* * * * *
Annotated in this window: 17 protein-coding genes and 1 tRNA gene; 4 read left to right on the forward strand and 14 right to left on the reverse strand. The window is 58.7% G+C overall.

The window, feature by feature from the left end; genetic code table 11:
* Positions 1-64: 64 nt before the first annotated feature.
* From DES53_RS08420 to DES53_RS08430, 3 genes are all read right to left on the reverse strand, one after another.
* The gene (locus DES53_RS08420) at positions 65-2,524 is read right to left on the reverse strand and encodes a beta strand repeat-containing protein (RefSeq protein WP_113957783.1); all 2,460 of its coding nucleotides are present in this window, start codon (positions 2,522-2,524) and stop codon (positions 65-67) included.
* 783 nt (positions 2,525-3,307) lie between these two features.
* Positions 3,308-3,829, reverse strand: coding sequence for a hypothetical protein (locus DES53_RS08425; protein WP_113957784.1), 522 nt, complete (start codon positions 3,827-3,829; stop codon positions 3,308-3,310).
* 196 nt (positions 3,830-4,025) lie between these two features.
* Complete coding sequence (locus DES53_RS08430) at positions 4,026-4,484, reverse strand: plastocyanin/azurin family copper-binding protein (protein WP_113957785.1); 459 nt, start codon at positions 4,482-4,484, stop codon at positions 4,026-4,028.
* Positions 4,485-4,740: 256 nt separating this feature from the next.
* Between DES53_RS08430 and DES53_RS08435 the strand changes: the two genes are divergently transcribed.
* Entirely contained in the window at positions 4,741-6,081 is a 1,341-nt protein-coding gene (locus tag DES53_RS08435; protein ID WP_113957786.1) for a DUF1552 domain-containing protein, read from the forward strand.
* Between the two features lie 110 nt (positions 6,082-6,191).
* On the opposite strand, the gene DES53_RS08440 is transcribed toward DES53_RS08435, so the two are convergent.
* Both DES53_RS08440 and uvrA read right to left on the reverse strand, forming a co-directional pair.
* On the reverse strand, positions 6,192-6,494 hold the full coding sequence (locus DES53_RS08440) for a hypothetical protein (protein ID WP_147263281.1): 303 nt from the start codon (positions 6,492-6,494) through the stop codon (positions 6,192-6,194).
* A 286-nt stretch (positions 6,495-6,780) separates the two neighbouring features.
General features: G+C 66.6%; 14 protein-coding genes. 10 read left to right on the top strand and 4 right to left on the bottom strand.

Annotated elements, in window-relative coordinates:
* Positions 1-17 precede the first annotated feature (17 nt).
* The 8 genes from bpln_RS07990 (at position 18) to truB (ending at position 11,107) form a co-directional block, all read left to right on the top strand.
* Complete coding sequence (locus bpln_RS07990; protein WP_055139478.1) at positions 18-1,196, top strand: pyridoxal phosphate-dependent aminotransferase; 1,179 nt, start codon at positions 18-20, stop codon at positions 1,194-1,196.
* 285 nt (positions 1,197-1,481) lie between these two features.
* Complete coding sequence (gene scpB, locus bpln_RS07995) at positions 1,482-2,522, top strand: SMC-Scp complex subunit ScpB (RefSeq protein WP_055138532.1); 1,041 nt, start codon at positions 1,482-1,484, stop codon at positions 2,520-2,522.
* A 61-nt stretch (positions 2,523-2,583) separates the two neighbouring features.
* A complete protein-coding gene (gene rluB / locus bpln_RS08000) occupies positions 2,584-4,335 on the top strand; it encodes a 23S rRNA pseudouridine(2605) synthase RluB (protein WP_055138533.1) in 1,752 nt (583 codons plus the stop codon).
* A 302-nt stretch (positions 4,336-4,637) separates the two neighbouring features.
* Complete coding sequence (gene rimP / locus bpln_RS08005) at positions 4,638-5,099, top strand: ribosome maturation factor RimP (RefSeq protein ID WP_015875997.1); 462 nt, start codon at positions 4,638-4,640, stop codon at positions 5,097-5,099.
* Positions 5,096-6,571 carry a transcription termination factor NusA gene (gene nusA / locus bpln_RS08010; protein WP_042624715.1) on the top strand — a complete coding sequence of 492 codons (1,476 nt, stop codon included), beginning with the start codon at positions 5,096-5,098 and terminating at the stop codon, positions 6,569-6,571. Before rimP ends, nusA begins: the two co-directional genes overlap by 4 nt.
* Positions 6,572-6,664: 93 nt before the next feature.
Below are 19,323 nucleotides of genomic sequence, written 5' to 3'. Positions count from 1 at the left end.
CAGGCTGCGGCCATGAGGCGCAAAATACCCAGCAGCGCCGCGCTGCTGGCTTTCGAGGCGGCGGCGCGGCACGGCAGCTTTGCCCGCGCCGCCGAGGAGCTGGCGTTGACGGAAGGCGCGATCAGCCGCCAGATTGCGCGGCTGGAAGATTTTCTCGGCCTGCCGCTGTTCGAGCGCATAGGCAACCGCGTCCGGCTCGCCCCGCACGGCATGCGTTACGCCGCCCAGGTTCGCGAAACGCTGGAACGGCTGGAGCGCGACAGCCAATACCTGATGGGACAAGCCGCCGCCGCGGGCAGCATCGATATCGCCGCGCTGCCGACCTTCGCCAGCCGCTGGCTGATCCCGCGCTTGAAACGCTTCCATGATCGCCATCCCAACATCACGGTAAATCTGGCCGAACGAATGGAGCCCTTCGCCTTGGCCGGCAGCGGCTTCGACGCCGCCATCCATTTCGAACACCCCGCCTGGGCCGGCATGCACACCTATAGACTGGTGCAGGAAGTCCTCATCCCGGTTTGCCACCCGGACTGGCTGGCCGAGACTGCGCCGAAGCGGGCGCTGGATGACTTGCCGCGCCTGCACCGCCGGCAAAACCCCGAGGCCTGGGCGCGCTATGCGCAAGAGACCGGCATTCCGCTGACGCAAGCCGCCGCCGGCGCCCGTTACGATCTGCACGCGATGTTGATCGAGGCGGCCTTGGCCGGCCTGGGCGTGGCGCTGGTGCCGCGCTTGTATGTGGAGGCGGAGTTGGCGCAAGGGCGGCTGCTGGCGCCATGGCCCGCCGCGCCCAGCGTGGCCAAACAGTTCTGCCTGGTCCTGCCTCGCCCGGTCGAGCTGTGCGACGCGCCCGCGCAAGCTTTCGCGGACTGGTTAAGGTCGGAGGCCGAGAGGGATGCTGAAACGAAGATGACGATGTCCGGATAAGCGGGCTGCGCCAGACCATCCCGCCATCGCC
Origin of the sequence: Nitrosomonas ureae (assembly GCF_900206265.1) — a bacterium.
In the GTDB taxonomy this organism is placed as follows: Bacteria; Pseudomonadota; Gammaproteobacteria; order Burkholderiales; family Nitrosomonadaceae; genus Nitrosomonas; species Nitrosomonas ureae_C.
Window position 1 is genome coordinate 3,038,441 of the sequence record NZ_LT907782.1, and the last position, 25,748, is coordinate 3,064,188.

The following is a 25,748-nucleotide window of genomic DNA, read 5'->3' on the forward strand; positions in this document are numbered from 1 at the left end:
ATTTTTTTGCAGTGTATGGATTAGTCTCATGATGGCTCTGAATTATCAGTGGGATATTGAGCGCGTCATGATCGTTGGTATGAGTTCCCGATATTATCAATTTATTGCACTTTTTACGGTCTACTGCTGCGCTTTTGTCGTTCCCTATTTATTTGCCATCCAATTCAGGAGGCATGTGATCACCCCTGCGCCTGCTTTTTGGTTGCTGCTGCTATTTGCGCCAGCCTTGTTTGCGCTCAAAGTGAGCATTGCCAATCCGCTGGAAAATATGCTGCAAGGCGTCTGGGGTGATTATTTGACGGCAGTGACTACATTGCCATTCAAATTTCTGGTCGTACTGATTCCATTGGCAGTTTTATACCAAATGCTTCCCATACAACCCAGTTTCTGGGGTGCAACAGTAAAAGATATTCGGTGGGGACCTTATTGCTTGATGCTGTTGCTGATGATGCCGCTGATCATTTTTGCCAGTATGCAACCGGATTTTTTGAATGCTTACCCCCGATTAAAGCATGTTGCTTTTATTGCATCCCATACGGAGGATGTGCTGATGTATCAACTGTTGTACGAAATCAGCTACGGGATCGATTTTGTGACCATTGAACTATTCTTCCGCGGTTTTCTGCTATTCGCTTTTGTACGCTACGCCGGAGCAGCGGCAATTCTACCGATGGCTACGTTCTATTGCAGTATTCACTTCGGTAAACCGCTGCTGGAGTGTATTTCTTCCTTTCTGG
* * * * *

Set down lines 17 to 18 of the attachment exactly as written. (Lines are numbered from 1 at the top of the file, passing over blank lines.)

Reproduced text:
* A 286-nt stretch (positions 6,495-6,780) separates the two neighbouring features.
General features: G+C 66.6%; 14 protein-coding genes. 10 read left to right on the top strand and 4 right to left on the bottom strand.